A steep decline in online searches for nurse jobs has thrown into sharp relief the scale of the problem facing the next government when it comes to hitting targets for recruitment.
Global job board Indeed has found that searches for nurse roles fell by almost a fifth over the past two years. With nurse vacancies running at about 43,000 in the NHS, the fall in job searches of 17.4% between October 2017 and last month, will be worrying news for health service managers.
Indeed reported that one of the larger declines in interest in nursing jobs was in Manchester, where searches had fallen by almost a fifth (19%). Birmingham (14.4%) and London (13.6%) also experienced significant falls.
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The starting salary for band-five newly-qualified nurses is £24,214, up from £21,176 in 2010-11. However, when inflation is taken into account, nurses’ salaries are worth £2,458 less than they would have done had their salaries kept up.
Yesterday, the annual Royal College of Nursing employment survey revealed that most nurses felt they were too busy to provide the level of care they felt was appropriate and that many reported that blame culture, physical and verbal abuse and working hours were on the rise.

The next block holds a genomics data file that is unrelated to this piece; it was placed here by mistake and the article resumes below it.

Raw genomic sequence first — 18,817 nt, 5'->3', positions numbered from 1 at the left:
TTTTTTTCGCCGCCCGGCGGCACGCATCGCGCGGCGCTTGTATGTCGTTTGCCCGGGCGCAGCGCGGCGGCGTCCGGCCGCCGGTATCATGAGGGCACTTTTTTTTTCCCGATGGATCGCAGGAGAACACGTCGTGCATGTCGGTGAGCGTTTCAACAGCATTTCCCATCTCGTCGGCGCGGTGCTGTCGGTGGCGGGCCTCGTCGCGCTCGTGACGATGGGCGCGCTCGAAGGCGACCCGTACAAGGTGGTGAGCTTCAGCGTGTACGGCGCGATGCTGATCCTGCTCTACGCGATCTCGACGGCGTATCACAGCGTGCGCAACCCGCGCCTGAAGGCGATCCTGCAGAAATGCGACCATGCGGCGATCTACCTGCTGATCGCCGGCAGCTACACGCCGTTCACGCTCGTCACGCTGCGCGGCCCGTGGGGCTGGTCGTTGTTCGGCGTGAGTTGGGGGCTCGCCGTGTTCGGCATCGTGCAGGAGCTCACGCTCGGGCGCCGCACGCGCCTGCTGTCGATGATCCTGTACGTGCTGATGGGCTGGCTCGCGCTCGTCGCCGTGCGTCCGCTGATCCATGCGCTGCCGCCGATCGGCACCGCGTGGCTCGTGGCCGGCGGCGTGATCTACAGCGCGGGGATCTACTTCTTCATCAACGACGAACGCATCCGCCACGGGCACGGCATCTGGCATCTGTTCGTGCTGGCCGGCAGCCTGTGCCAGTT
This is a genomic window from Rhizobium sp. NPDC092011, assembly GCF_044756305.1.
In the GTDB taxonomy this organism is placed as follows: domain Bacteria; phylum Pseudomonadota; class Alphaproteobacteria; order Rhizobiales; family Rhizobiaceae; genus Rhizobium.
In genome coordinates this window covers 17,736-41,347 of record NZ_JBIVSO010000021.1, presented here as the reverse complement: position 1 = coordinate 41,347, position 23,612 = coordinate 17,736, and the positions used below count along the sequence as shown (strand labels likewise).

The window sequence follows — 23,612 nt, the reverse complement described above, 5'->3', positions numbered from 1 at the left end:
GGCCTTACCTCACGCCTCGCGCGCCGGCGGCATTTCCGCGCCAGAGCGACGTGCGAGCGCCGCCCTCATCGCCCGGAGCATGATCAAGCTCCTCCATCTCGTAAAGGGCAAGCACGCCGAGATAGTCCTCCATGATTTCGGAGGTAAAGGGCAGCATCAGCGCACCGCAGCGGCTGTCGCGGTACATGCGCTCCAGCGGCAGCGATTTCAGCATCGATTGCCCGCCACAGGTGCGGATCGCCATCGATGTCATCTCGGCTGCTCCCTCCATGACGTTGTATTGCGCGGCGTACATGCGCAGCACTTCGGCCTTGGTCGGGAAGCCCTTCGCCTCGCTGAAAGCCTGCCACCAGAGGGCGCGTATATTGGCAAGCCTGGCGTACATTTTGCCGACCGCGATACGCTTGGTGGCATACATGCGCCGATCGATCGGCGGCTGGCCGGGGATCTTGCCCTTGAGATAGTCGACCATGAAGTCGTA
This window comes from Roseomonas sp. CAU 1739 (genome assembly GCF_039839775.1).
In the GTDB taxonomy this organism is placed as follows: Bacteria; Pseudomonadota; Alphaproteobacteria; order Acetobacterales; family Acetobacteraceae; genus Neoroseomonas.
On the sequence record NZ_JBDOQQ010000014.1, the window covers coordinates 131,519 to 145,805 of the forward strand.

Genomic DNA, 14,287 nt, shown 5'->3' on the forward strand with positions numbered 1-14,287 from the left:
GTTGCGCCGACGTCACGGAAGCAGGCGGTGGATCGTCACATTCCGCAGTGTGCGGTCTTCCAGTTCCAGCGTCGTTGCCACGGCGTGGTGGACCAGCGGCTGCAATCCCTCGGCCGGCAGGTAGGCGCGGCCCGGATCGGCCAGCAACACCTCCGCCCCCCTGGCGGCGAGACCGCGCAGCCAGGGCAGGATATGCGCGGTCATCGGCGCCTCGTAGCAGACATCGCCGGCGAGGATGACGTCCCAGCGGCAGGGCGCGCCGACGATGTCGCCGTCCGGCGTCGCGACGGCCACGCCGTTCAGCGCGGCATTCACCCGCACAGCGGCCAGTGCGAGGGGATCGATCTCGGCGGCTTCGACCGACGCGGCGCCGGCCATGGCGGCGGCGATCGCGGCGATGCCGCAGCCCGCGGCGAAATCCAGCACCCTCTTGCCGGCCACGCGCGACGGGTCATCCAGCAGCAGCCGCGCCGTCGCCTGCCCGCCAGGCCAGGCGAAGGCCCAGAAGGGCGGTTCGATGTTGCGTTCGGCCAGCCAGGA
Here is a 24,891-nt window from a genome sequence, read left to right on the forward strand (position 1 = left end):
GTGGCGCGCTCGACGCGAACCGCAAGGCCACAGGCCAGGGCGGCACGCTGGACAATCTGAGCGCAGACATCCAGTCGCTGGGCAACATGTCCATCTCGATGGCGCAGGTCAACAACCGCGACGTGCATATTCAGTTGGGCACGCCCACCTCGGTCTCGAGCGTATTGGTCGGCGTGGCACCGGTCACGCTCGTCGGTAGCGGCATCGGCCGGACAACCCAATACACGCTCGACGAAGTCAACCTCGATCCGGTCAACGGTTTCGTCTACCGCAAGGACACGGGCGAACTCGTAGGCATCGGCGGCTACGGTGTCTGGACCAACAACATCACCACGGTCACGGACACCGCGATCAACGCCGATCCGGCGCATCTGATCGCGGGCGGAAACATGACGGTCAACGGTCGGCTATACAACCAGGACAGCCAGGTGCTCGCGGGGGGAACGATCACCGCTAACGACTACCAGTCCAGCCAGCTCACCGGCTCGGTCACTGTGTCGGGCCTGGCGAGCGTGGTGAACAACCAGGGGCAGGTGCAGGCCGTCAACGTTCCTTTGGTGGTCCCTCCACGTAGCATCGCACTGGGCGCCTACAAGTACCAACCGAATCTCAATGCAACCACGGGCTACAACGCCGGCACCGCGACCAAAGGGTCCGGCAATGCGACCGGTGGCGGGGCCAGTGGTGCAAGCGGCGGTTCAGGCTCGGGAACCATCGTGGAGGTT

Bill Richards, UK managing director at Indeed said: “Nurses are the bedrock of the NHS, providing vital support in hospitals and GP surgeries, but with an 11% vacancy rate, even a small fall in jobseeker interest makes an enormous difference to staffing levels.
“Filling nurse vacancies is already proving a challenge, and our data shows the NHS is battling declining interest in nursing. The UK unemployment level is at just 3.8%, its lowest in four decades, meaning employers often have to woo recruits away from their current jobs.
“With both private and public sector employers competing hard for every recruit, the NHS could tap multiple talent pools at once, persuading tens of thousands more people to train to be nurses, or luring former nurses back into the profession.”
“Nursing is a challenging job with long and antisocial hours but at the same time nurses enjoy a unique sense of social responsibility, trust and respect, as well as a profession which provides variety and opportunity.”
Earlier this week, the Royal College welcomed the Conservative party’s disputed manifesto aspiration for 50,000 extra nurses but pointed to factors dissuading people from entering nursing such as the cost of tuition fees when training. RCN chief executive Donna Kinnair said: “Forcing would-be nurses to pay tuition fees has demonstrably failed in the last two years.”
She added: “Failure to increase nurse numbers isn’t inevitable, but a political choice. We need proper financial help for nursing students in every nation of the UK in order to ensure the supply of nurses in the future, and clear legal duties for governments and NHS leaders across the UK to ensure there are enough nurses to provide safe care to patients.”